Marion IslandNews

The white cross above Boulder Beach on Marion Island commemorates Petty Officer J.G. Bold

For many years I have often been asked who is commemorated by the white cross without an inscription that is embedded in a bank above Boulder Beach close to Marion Island’s old base.  Inquiries of old team members by the Antarctic Legacy of South Africa have not borne fruit other than to discover it has been there at least back to the 1960s.

Mystery solved

The Boulder Beach Cross on Marion Island. Public Works Department
The Boulder Beach Cross on Marion Island, thought shortly after erection. From Public Works Department

ALSA is now pleased to report that the problem has been solved with the help of the South African Naval Museum in Simon’s Town.  The museum is in the process of digitizing its collection of photographs, a number of which cover the first decade of Marion’s occupation by South Africa when navy frigates undertook relief voyages.

In April 1956 the H.M.S.A.S. Transvaal undertook the 12th Relief of Marion Island, taking down the 13th South African Expedition (M13) and bringing off M12.  Shortly before the ship’s departure from the island rough seas in Transvaal Cove off Boulder Beach on 10 April caused the ship’s whaler and motor boat to collide and then capsize, throwing their crews into the sea.  Petty Officer John George Bold, who was in charge of the whaler, got into difficulties in the water and although an attempt to rescue him was made he was not alive when brought ashore.  The Public Works then had to pitch in to repair the badly damaged whaler to allow the Transvaal to take aboard those leaving the island.

Petty Officer Bold was buried at sea with full naval honours on the return voyage to South Africa.  He was the second of three persons to drown due to small boat mishaps off Boulder Beach since South Africa’s occupation of the island group.  Joseph Daniels, who drowned shortly after the island’s annexation on 29 January 1948, lies buried near Trypot Beach.  In 2011 a new cross made by the NDPW was erected over his grave to replace an earlier one that had rotted.  The third drowning was of Joseph Frank Wheeler, Chief Electrician of the R.S. Africana II, on 13 April 1963.  Unlike Daniels and Bold before him, Wheeler’s body was returned to South Africa for burial.

An intriguing fact is that it was not P/O Bold’s first visit to Marion Island.  He, then an Able Seaman, was a member of the 14-man occupation party that stayed ashore from 4 to 29 January 1948 under canvas on Gunner’s Point after the Transvaal had annexed the islands and departed for South Africa.  It was considered essential in terms of international law to maintain an unbroken occupation of the island until ships could return with material to build the first base and the first Marion team to live in it.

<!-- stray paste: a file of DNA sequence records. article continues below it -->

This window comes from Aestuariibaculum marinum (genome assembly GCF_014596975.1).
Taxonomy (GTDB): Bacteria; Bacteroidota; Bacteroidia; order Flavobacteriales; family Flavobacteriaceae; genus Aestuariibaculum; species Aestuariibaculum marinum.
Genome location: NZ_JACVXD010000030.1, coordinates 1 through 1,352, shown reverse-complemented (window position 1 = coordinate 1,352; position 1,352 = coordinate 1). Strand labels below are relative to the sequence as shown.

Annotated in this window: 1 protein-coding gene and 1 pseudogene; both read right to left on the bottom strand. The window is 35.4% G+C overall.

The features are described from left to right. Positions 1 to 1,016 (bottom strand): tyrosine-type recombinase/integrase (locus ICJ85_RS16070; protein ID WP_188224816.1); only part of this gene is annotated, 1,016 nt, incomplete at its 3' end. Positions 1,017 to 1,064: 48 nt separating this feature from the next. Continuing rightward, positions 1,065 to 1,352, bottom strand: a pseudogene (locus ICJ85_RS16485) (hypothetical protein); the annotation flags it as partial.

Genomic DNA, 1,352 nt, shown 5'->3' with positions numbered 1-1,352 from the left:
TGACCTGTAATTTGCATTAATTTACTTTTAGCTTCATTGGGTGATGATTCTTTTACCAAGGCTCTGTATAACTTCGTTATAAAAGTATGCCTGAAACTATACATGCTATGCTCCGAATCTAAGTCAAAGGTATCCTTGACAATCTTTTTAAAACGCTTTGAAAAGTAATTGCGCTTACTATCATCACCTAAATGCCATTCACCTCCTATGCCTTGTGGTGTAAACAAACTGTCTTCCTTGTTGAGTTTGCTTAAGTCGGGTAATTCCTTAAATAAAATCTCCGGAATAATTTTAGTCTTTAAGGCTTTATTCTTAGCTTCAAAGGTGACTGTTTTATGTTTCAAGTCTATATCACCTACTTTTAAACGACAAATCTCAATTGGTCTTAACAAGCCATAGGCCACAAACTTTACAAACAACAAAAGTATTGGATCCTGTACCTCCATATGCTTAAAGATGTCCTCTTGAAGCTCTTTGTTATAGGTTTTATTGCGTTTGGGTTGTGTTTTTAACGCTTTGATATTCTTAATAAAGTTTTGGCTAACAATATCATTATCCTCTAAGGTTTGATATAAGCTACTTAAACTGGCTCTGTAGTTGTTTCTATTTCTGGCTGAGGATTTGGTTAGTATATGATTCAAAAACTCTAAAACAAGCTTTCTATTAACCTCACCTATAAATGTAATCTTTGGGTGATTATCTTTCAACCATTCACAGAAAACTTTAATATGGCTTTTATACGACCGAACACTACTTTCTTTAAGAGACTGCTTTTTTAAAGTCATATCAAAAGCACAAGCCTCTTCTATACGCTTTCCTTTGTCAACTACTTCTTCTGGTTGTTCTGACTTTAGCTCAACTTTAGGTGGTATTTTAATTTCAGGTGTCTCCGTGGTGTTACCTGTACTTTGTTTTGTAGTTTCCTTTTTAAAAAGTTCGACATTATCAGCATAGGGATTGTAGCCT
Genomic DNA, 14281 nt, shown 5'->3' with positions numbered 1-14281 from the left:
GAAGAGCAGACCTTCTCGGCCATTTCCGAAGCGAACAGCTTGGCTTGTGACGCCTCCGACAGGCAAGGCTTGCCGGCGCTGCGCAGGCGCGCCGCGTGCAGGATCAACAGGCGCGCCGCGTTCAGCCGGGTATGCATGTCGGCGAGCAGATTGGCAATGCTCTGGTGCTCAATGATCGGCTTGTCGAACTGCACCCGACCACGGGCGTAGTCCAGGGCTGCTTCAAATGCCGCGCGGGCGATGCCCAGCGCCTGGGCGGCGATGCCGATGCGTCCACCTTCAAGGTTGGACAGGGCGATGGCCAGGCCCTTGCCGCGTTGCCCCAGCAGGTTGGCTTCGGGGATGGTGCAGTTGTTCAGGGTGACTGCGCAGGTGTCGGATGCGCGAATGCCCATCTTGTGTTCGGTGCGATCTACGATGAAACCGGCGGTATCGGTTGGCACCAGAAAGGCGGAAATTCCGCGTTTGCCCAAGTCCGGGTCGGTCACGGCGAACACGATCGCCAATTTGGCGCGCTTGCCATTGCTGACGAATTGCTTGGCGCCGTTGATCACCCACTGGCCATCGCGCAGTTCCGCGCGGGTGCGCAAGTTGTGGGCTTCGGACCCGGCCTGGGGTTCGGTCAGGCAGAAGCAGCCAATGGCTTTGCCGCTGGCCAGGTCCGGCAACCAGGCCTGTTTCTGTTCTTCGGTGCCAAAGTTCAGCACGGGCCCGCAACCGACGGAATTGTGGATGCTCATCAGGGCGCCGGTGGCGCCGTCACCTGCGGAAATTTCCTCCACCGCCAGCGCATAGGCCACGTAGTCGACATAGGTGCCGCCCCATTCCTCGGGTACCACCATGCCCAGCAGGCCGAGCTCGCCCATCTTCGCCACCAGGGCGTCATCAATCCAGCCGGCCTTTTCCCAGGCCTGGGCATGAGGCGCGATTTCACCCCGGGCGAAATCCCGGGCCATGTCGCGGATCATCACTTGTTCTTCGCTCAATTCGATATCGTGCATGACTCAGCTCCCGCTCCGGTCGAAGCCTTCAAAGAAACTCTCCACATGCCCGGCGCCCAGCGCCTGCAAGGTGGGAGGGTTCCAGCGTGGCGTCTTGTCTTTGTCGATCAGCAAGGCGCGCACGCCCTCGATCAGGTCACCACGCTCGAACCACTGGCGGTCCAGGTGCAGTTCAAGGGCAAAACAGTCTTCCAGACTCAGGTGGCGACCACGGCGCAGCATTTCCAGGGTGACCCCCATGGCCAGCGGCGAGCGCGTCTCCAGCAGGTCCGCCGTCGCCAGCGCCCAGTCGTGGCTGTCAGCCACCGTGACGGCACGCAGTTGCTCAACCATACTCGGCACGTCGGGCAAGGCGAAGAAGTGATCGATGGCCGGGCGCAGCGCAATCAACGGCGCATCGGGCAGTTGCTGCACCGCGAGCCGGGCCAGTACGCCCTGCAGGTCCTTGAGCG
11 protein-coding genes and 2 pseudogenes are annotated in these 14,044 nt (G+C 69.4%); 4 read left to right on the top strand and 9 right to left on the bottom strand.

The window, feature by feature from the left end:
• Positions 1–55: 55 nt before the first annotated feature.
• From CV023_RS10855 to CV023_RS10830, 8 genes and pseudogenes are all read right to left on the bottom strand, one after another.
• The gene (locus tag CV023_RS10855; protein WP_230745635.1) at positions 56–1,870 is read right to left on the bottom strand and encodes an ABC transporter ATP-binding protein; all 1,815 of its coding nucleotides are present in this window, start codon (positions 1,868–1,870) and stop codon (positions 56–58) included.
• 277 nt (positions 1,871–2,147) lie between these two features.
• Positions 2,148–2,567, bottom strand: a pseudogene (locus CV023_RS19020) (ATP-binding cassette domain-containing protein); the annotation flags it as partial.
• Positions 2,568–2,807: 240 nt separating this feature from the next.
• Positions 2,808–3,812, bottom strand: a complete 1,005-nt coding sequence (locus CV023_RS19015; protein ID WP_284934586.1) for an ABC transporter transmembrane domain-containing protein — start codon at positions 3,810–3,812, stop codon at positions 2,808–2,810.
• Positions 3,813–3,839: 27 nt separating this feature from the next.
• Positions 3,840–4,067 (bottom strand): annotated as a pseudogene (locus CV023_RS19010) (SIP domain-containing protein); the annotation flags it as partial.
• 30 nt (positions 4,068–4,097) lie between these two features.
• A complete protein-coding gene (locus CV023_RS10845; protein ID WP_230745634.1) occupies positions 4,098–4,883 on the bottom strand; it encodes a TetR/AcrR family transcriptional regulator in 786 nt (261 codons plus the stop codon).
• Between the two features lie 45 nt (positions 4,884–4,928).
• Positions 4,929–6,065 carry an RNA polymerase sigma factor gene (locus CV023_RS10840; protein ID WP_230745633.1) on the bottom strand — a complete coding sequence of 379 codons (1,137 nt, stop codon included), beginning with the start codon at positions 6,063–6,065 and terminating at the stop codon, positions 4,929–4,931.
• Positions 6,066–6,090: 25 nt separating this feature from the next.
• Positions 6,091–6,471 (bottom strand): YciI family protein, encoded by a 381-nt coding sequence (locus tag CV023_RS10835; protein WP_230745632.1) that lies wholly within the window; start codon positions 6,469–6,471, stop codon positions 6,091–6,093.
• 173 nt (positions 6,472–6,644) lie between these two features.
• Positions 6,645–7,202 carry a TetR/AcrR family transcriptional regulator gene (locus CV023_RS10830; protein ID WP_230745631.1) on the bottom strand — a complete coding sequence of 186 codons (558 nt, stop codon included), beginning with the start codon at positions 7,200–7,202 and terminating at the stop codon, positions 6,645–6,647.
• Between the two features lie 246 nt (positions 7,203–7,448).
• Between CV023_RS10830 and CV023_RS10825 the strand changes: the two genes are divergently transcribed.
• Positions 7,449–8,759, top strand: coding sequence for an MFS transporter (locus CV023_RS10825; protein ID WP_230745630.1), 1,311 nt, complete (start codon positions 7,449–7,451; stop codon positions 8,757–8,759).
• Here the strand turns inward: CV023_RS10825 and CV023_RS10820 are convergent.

Re-dedication of the Bold Memorial Cross planned

During the 2014 relief I looked closely at the Boulder Beach cross but could see no signs of it ever having had an inscription.  However, Glen Knox, ex South Africa Navy has unearthed a photograph taken in 1957 of the cross with Bold’s name painted on its landward side: mystery solved!  The Antarctic Legacy of South Africa is now discussing with the South African Naval Museum how best to replace Bold’s name on his cross during next year’s relief, 60 years after he drowned.  As part of this his service record has been consulted in the South African National Defence Force Documentation Centre in Pretoria and efforts will now be made to search for his next of kin.  He was born in Queenstown on 2 June 1925 (making him only 31 years old when he died) and he had a wife and a daughter born in 1947.  Tellingly, his service record states he had failed a swim test.

John George Bold as a Leading Seaman in February 1951. Photograph from the South African National Defence Force Documentation Centre
John George Bold as a Leading Seaman in February 1951. From the South African National Defence Force Documentation Centre
The Boulder Beach cross bearing J.G. Bold’s name photographed in April 1957. From Glen Knox, ex South African Navy

Consideration should also be given to commemorating the drowning of Frank Wheeler.  One fitting way to do this would be by way of mounting a plaque bearing the names of Daniels, Bold and Wheeler in the new base.

With thanks to Glen Knox, ex South African Navy; Commander Leon Steyn, Officer in Charge, South African Naval Museum, Warrant Officer (Submarines) David Harrison and Warrant Officer (retired) and previous museum curator, Andre Wessels, Simon’s Town & Major Gustav Benz and Gerald Coetzee, South African National Defence Force Documentation Centre, Pretoria for their help and interest in South Africa’s Antarctic legacy.

Feature Photo:  The blank cross above Boulder Beach on Marion Island, April 2014.  John Cooper

John Cooper, Antarctic Legacy of South Africa, Department of Botany and Zoology, Stellenbosch University, 02 December 2015


  • I am also in posession of a photo, taken during 1961, showing the inscription. It was taken by my father, Chris Snyman, meteorologist on the 18th overwintering team in 1961-1962.

    • Excellent, Pierre! Look forward to seeing this photo and other Marion photos of your father’s.

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